Professor Charles Turner M.A. J.D.
25 March 2011
Midterm Question #1 part 2: What impact did the English view of race have on American society? (Worth 50 points) note: I felt it was more logical for my purposes to place part 2 first. The English view of race developed directly from their perceptions of themselves, from the ideas of their own racial origins, their own ethnocentricity. This perception became a concept that had its roots in 16th and 17th Century England. It involved their ancestry to the peoples of England prior to the Norman Conquest of 1066, and further back to the Nordic and Germanic peoples of ancient, continental Europe. It didn’t start here; their Caucasian ancestry was believed to have traveled west through the centuries from Asia and the Caucasus, following the sun and a divine destiny that brought them through the cold northern European forests to England, and would compel them even further west. Primarily a myth, it fostered the notion of the English as the torch bearers of an inherently superior people; a people with a duty and responsibility to share their “advanced” philosophies and theologies with the rest of the world. This racial concept became known as Anglo-Saxonism: “a belief in the innate superiority of the Anglo-Saxon race” (free). This belief in themselves as a “special” people when incorporated into American expansion would have a tremendous impact on the history of the world—and grave implications for many “inferior peoples” (Horsman c.1) (Takaki c.1,2,3).
The atmosphere of England in the 1600’s was one of social unrest. With the Protestant reformation in Europe and England came religious and political conflict causing a series of civil wars in England. In the latter half of the 17th Century a group of Parliamentarians emerged in England who became attached to “the classic ‘Whig’ view of the past”, a somewhat utopian view of Anglo-Saxon English society prior to the Norman Conquest. This was perceived as a period of egalitarian government with a purity of religion and ethnicity, to which they longed to return (Horsman 14). These ideas also led many of them to examine and embrace the racial connections of the Anglo-Saxon’s with the earlier Teutonic peoples of Europe. They admired the writings of the Roman philosopher Tacitus in his Germania: a book, written in the First Century, on the customs, politics, faiths and relative ethnic purity of these North European tribes (Horsman 16). Tacitus states in Chapter 2 of Germania: "…The Germans themselves I should regard as aboriginal, and not mixed at all with other races through immigration or intercourse…” (Tacitus) [Note: It is interesting that in Tacitus’ above quote the translation produced the term “races.” His work was written in First Century Rome. Did the Etruscans have a word for race, or did contemporary translators simply use their modern term for what the Roman word for peoples or tribes might have been? It’s curious.] These nascent racial theories began to enjoy wide spread approval within the upper classes of English society after what Members of Parliament still call the “Glorious Revolution of 1688” (Horsman 14). This revolution saw the ousting of the Catholic King James II and the ascendancy of William III to the English throne with his wife Mary II. In 1689 a “Bill of Rights” was passed by Parliament denouncing the endeavors of James the II to invade the law and re-instating the "ancient rights and liberties" of Parliament and the King’s subjects (Glorious). These ideas of Anglo-Saxon superiority and destiny of 16th and 17th Century England, having earlier been put to the test in the conquest and subjugation of the “Wild Irish” ( Takaki 5), were transported across the Atlantic by an ever increasing stream of sailing ships carrying thousands of English immigrants seeking economic fortune and religious autonomy in the “New World” of North America. Once ashore in this new land these...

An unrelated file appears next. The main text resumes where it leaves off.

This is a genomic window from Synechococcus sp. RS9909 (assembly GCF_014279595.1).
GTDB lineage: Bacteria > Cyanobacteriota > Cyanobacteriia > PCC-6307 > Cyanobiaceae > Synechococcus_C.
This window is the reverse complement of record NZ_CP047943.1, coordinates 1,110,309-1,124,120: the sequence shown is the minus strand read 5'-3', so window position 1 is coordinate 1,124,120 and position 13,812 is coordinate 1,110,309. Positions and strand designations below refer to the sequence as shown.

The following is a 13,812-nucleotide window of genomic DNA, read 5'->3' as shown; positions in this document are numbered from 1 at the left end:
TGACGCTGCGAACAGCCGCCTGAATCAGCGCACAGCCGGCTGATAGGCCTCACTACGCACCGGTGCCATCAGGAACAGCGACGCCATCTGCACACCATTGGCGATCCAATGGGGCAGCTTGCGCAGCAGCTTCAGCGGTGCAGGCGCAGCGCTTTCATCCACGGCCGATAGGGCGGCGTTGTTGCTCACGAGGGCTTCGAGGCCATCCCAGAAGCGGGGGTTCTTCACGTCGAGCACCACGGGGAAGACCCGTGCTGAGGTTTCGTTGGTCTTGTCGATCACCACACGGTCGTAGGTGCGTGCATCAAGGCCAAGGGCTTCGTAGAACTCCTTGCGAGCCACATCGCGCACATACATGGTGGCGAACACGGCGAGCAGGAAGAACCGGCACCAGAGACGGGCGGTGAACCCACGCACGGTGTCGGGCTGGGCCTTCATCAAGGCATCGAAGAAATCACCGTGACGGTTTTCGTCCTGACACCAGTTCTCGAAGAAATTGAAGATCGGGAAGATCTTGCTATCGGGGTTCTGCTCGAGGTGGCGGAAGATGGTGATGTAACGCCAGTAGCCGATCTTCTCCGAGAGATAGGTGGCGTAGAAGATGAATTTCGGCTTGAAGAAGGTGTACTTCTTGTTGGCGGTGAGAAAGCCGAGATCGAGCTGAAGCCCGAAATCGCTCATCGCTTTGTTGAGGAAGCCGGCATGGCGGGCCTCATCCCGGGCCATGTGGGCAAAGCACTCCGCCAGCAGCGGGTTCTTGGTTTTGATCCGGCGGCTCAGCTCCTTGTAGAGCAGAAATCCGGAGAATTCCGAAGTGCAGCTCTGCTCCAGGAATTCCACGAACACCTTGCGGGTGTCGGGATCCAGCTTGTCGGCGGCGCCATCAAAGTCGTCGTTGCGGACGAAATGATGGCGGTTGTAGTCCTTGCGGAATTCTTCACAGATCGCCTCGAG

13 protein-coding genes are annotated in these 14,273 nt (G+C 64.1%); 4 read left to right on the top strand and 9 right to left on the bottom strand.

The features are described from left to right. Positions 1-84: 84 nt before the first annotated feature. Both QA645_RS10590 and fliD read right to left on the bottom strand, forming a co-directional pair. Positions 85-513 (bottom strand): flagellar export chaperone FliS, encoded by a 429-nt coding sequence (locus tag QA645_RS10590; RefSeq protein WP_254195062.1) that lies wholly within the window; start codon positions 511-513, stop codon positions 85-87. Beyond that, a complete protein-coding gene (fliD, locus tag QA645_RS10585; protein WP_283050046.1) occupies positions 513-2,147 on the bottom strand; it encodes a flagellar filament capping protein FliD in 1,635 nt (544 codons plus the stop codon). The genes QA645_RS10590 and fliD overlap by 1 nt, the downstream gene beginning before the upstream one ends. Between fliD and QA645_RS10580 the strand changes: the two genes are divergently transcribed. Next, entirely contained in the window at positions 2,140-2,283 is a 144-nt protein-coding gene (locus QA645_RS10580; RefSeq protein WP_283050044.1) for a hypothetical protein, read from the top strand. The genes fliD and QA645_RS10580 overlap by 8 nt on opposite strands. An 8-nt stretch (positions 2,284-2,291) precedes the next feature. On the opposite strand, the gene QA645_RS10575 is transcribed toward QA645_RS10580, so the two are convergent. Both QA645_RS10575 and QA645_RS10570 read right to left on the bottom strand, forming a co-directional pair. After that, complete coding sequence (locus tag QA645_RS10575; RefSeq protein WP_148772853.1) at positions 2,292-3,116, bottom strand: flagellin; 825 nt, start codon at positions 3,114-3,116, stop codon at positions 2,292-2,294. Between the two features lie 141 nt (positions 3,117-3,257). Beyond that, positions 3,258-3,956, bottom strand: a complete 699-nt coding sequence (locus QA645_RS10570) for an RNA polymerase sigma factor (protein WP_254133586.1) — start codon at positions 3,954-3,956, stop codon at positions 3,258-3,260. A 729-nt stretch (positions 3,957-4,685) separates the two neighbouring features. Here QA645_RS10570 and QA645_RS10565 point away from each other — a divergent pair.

Cited: Olson, James S., and Olson Beal, Heather. The Ethnic Dimension in American History. Oxford, UK. Wiley-Blackwell, 2010. Print
Patterson, Thomas E. We the People: A concise introduction to American Politics. New York, NY: McGraw-Hill, 2009. Print
Orwell, George. Animal Farm. New York, NY. Alfred A. Knopf, 1946
"The Glorious Revolution"[->0]
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